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canadian
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We all make sense in our own minds...
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Liberal
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Jav, I think you missed my other main point, the statistics used are bad not only because they are statistics about Humvees in general, but also because
-it is a stated fact that many, if not the majority, of humvees still need to receive and install armor
-the entire focal point of the article rests on this claim at the beginning which attempts to link the statistic to the unsupported claim:
quote:
"I believe the up-armoring has caused more deaths than it has saved," said Scott Badenoch, a former Delphi Corp. vehicle dynamics expert told the Dayton Daily News for Sunday editions.
which is an anecdotal statement. Maybe if he cared to explain WHY and HOW it were true and then list empirical examples, this article would have some meaning. As it is right now there is absolutely nothing constructive in it, especially since arguments like this can inappropriately be used to defend the slow effort and process to armor the rest of our troops' transpotation.

[ June 12, 2006, 04:37 PM: Message edited by: Liberal ]

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javelin
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quote:
it is a stated fact that many, if not the majority, of humvees still need to receive and install armor
Can you source that?

quote:
the entire focal point of the article rests on this claim at the beginning which attempts to link the statistic to the unsupported claim
And then it uses statistics to try to prove the point. You brought up a peice of important information that is lacking, but it really doesn't matter what the premise is - it matters whether it's proven or not. I could care less if the premise is grabbed from an anecdote - only whether there is non-anecdotal evidence presented on the issue. See what I mean?

My conclusion? Your reasons for the statistics being "bad" aren't good ones.

quote:
As it is right now there is absolutely nothing constructive in it
If it's dangerous to up-armor these suckers - more dangerous then not doing so, then it's hardly "non-productive" - it's crucial. Keep the troops safe, I say.

Some additional information:

Source
quote:
The Pentagon says it does not keep figures on how many soldiers have died or suffered serious wounds in unarmored Humvees. But at least 275 troops were killed in Humvees in 2003 and 2004 — one of every four American troops killed by hostile action during that period — according to news accounts, Pentagon records and figures compiled by the staff of the members of the House and Senate Armed Services committees.

It could not be determined whether those troops were in unarmored or armored Humvees, boxy-looking trucks that replaced the Jeep as the military's all-purpose utility vehicle. Armored Humvees, however, are reinforced to protect against the roadside bombs, rocket-propelled grenades and automatic weapons used by insurgents. In the summer of 2003, most Humvees had little armor, which made them much more vulnerable to attacks than the heavier Bradley Fighting Vehicles and Abrams tanks.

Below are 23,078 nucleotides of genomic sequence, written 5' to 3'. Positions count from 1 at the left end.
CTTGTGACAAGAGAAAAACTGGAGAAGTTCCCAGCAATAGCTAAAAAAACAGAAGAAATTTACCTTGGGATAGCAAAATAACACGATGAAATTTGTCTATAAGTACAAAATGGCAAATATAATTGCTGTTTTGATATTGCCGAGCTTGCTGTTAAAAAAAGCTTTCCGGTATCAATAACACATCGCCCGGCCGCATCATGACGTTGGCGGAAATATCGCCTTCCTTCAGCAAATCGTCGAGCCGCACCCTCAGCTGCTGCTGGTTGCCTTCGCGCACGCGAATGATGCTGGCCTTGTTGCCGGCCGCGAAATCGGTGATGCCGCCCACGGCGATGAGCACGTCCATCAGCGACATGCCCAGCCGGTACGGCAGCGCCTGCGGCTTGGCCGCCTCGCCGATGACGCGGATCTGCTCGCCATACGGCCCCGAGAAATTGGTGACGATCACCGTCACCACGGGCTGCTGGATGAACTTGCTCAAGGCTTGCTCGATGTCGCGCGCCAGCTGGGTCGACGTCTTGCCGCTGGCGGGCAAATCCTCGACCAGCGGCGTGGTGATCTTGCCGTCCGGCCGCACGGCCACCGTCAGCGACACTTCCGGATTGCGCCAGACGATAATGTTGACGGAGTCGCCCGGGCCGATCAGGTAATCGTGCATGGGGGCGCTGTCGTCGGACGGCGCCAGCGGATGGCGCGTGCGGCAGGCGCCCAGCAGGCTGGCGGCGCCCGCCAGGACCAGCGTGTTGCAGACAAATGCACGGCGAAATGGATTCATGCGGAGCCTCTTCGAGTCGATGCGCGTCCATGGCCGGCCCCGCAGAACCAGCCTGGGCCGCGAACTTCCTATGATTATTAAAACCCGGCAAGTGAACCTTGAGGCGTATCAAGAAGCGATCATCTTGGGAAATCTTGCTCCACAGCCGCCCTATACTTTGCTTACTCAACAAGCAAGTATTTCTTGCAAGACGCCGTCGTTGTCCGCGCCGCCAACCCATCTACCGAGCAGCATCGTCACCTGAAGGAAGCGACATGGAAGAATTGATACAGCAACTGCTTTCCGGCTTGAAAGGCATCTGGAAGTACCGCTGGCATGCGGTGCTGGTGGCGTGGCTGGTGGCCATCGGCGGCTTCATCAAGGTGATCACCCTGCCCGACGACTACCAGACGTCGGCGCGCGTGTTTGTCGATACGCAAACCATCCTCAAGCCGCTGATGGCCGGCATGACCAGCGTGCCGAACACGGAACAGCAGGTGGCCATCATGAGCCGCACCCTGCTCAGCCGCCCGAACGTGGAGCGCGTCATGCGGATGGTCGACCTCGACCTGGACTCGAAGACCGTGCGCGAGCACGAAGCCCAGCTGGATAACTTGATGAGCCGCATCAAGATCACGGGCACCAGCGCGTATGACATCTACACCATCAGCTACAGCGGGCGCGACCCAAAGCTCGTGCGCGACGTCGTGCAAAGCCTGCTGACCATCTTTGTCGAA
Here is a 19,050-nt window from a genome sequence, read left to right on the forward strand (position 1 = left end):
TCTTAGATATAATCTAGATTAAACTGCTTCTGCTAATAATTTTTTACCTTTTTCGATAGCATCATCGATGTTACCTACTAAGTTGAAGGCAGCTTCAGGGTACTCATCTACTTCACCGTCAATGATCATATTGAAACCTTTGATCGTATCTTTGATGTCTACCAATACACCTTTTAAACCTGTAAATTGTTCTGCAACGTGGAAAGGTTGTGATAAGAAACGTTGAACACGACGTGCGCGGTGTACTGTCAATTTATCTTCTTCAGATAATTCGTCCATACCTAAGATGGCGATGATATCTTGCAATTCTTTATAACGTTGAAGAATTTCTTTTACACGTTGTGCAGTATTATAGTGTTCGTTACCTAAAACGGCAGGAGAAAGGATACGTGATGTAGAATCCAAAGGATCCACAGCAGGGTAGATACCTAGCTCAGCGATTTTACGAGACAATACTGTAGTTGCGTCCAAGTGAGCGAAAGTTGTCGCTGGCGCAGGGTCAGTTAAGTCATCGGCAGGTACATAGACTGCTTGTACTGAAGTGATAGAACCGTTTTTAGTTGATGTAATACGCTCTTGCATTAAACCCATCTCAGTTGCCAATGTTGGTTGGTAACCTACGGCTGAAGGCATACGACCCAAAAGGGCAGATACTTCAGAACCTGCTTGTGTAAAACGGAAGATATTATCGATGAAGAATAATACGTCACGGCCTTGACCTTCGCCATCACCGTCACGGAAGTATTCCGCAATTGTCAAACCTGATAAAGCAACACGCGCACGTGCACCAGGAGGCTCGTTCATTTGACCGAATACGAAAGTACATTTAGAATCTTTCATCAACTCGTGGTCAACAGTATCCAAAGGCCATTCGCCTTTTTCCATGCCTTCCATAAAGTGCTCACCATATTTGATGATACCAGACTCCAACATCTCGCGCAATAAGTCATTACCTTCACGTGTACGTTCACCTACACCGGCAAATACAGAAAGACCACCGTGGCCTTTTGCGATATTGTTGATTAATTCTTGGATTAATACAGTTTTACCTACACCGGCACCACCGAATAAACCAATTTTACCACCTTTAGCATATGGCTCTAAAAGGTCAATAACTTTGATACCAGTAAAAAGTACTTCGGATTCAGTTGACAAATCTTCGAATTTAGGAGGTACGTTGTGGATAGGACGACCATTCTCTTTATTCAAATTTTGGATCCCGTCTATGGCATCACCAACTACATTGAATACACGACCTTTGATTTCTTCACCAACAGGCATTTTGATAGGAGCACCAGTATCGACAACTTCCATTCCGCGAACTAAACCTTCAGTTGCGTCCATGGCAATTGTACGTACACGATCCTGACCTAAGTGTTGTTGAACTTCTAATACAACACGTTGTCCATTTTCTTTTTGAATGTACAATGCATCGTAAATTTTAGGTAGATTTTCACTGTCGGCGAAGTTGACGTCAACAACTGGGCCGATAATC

quote:
In August 2003, the Army officially increased the number of reinforced Humvees it said it needed for Iraq. Military officials in Iraq increased the requirement for factory-built armored Humvees twice that month, first to 1,233 and then to 1,407 in late August, according to a February 2004 Pentagon "information paper" and other documents.

Sorenson says the initial attacks on unarmored Humvees could have been "random" events. When attacks multiplied in the summer of 2003, senior officials asked field commanders whether they needed more armored vehicles, and the commanders at first "said they did not want them,"Sorenson says.

Source

quote:
The first point is that you'll recollect that one of the questions was the status of the 278 ACR; in other words, the date that we had the visit by the secretary of Defense, we had a question about their up-armoring status. When the question was asked, 20 vehicles remained to be up-armored at that point. We completed those 20 vehicles in the next day. And so over 800 vehicles from the 278 ACR were up-armored, and they are a part now of their total force that is operating up in Iraq.

Q On the 278th, can you repeat this? At the time the question was asked, the planted question, the unit had 784 of its 804 vehicles armored?

GEN. SPEAKES: Here is the overall solution that you see. And what we've had to do is -- the theater had to take care of 830 total vehicles. So this shows you the calculus that was used. Up north in Iraq, they drew 119 up-armored humvees from what we call stay-behind equipment. That is equipment from a force that was already up there. We went ahead and applied 38 add-on armor kits to piece of equipment they deployed over on a ship. They also had down in Kuwait 214 stay- behind equipment pieces that were add-on armor kits. And then over here they had 459 pieces of equipment that were given level-three protection. And so when you put all this together, that comes up with 830.